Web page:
My Conversation with comedian Dave Barry

Here is the transcript and audio (no video).

We discuss what makes Florida special, why business writing is so terrible, Eddie Murphy, whether social conservatives can be funny (in public), the weirdness of Peter Pan, how he is so productive, playing guitar with Roger McGuinn, DT, the future of comedy, and much much more.  Here is one excerpt:

COWEN: If I look at old slapstick, it doesn’t seem funny at all. Intuitively, you would think slapstick, being only physical, would have a much longer half-life. What I find funny is very culturally specific references. Now, am I strange?

BARRY: Well, not about slapstick. When I was a little guy, I maybe thought that the Three Stooges were kind of funny but that stopped a long time ago. Some physical humor is still funny to me. Abbott and Costello were pretty physical, but they were funny without being slapstick. Just hitting each other in the nose and going, “nyuk, nyuk, nyuk” never struck me as funny at all. I have forgotten the second part of your question.

On different comedians and what’s not funny anymore

COWEN: You mentioned Abbott and Costello. If you’re willing, I’ll talk about a few comedians, or mention a few, and you can tell me what you found funny with them, didn’t find funny.

Let’s start with Abbott and Costello. Favorite of my father. I’ve watched almost all the movies. As I kid, I didn’t find them funny, but I actually started to find them funny in retrospect after having watched a bit of Seinfeld and Larry David. What’s your take on Abbott and Costello?

BARRY: Yeah, I can see the connection there. It more relies on you letting it — the humor — slowly develop and the characters themselves being the humor without coming right out and saying what’s funny about it: The one who never understands what’s going on, the one who’s always losing his patience with the other one. The first, maybe, three or four times, it’s just mildly amusing. But after a while, when you see it coming, that becomes very funny to you.

It’s very rare to find that kind of patience in humor anymore. I don’t think the audience is as generous as it used to be, allowing humor to build the way it did in an Abbott and Costello sketch.

COWEN: And is Abbott or Costello funnier to you? Abbott being the straight man.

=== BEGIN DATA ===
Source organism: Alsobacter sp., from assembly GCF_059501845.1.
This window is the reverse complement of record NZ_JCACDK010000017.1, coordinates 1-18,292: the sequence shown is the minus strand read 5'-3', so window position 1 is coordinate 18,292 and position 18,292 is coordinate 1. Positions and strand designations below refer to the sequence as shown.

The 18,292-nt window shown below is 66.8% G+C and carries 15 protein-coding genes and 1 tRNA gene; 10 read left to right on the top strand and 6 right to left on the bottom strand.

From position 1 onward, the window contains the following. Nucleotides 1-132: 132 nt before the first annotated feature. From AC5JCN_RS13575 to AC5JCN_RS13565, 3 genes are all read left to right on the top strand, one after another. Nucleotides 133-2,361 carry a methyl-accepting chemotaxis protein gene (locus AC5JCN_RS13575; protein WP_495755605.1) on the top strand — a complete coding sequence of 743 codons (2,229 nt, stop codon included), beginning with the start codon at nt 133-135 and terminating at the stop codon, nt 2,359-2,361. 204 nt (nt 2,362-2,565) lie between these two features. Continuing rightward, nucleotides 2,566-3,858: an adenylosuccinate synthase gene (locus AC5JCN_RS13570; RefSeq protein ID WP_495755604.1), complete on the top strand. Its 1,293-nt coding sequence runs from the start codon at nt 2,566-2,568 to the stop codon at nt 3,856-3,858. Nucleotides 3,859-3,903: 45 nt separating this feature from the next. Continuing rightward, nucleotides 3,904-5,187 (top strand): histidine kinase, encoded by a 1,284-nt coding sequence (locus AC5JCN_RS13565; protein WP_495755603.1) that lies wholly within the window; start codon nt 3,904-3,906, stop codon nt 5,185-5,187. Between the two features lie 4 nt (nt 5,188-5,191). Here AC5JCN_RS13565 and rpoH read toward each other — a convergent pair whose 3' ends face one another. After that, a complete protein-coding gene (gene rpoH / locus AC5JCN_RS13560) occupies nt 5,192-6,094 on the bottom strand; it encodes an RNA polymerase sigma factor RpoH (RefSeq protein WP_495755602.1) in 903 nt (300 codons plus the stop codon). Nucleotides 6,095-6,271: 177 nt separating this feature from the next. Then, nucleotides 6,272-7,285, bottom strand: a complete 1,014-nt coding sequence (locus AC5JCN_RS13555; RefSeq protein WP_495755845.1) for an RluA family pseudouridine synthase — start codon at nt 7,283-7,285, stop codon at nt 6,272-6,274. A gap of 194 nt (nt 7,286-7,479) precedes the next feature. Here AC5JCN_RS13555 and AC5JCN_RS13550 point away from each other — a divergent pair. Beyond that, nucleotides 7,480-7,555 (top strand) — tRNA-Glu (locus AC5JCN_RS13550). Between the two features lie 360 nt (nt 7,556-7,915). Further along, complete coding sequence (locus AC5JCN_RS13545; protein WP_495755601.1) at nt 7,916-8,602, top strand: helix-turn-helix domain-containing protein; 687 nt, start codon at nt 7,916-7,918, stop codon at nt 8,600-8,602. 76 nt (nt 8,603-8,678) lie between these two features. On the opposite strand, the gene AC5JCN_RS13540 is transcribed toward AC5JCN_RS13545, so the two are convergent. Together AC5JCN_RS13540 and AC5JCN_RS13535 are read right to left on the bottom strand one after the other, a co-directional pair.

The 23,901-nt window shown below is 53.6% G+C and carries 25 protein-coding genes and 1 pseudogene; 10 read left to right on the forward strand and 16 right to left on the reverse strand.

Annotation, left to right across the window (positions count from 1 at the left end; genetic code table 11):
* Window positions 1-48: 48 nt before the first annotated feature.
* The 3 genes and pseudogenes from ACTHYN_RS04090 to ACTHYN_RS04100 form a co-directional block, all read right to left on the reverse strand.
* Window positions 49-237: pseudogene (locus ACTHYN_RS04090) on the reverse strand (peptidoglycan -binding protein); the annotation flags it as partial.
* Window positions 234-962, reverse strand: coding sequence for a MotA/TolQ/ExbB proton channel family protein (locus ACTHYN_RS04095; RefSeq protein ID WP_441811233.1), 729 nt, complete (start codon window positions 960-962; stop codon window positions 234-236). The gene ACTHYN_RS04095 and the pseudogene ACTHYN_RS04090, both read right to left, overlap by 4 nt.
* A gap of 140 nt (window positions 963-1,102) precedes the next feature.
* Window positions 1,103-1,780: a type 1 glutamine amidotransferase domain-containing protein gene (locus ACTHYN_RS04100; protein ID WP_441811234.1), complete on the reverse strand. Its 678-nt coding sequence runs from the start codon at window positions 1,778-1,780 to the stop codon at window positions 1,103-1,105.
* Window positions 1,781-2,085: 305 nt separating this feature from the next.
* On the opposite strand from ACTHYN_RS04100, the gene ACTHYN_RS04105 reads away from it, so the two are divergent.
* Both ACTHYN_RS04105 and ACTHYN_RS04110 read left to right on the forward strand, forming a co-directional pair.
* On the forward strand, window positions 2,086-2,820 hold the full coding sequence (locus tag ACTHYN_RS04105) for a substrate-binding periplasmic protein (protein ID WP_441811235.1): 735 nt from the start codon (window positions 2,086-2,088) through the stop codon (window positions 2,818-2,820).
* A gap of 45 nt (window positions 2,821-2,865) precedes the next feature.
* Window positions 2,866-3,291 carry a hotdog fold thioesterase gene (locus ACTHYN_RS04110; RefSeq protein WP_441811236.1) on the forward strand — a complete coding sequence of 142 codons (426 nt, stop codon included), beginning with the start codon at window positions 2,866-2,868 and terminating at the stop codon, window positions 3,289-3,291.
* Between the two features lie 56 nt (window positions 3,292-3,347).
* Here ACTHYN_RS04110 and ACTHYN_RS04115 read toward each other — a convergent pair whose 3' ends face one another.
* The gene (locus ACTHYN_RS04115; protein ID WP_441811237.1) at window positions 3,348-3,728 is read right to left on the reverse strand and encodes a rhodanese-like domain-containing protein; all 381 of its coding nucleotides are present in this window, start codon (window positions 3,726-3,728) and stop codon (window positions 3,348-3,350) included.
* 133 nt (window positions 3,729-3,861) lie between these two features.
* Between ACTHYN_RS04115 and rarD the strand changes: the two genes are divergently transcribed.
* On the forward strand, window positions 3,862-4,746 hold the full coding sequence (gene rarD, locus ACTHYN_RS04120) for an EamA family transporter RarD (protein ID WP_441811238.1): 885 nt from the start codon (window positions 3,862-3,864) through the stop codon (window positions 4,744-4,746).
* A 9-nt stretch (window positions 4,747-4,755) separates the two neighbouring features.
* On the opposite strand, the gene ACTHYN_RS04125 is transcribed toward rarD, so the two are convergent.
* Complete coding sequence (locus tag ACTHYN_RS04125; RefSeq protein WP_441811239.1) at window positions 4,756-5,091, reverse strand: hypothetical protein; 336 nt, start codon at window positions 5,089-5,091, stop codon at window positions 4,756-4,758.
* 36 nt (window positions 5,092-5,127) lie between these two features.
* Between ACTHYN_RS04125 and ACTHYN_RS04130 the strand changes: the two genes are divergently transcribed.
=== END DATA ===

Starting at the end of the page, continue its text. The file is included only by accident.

BARRY: Yeah, I think Abbott is funnier.

COWEN: I think he’s much funnier.

Most of all, I was impressed by Dave Barry as a managerial force for his own career.  Again, here is the link.


Over the decades I've found most American comedy pretty unfunny but I rate Buster Keaton a comic genius.

P. J. O'Rourke is funny and smart. Parliament of Whores explains government well, the sting in the tail being that the whole is greater than the sum of its parts (explanation and humor).

Yeah I read that book by O'Rourke, it's pretty good and I totally agreed with his easy way to balance the Federal budget (cut defense a bit and Social Security benefits, done!)

I also got kicked off of Usenet's group devoted to Dave Barry once, back in the 1990s. First and last time that ever happened, he had rabid fans, some of them I suspect real rednecks.

Bonus trivia: I've done amateur standup.

I think slapstick works well in small doses as part of say, a larger cast of characters where one is sort of the dedicated slapstick-er. Tobias Funke on Arrested Development, for example, or Steve Urkell on Family Matters (sorry, had to). When the focus is solely on the slapstick, like with the Stooges, I agree it's not great.

Andy Dick on News Radio comes to mind as well. Small doses is exactly right.

But it's memorable. The Stooges pie scene invoking the Sword of Damocles is LOL funny and I will take to the grave.

Also the junkyard scene involving Tuco in "Breaking Bad" where Tuco accidentally with his have to see it, it's good. Also the Tuco scene were he slowly figures out Walter and Jesse are trying to poison gawd that series was LOL dark humor funny. Best ever, one of the few shows that made me laugh while alone, hard to do to a natural comedian like me.

Nope. Dave Barry stopped being funny when I turned 12 thank you. Also why is Tyler so fascinated with the question why aren't conservatives funny?

Probably the same reason he is compelled to bring up the "alt-right" while interviewing a comedian.

"So did you hear the one about the single mother?"

"Well, it turns out she doesn't go to church and God punishes the unjust. HAHAHAHA hilarious."

Overall, the whole thing was mildly interesting and the parts about political humor slightly less so. Barry is quite right that the anti-right tilt of American political humor doesn't have to do with what is funny but, rather, what demonstrates that one is cool. It would have been easy to make jokes about Obama; considered objectively he is a pretty ridiculous character. It just wouldn't have been cool.

The absolutely striking and unnerving part was the tiny bit about Malcolm Gladwell's Sarah Palin comments. Gladwell, of course, is quite correct. Most people will eventually sympathize with someone who has been made the butt of a seemingly endless series of cruel jokes. Who can forget the hilarity of Dave Letterman's joke, on national television, about Palin's then fourteen year old daughter being raped by a member of the New York Yankees. Good times, good times,

The jarring thing is that Gladwell is evidently so consumed with hatred that he thinks this is a bad thing, even if it is only a secondary effect of the jokes. Presumably, he didn't like it that some people might get the feeling that Sarah Palin is . . . human. I guess the slight reduction in anti-Palin feeling was just too high a price for Gladwell to pay.

So you think Tyler should be asking about cool rather than funny? and if that's the case is this an example of an imperfection in the free market?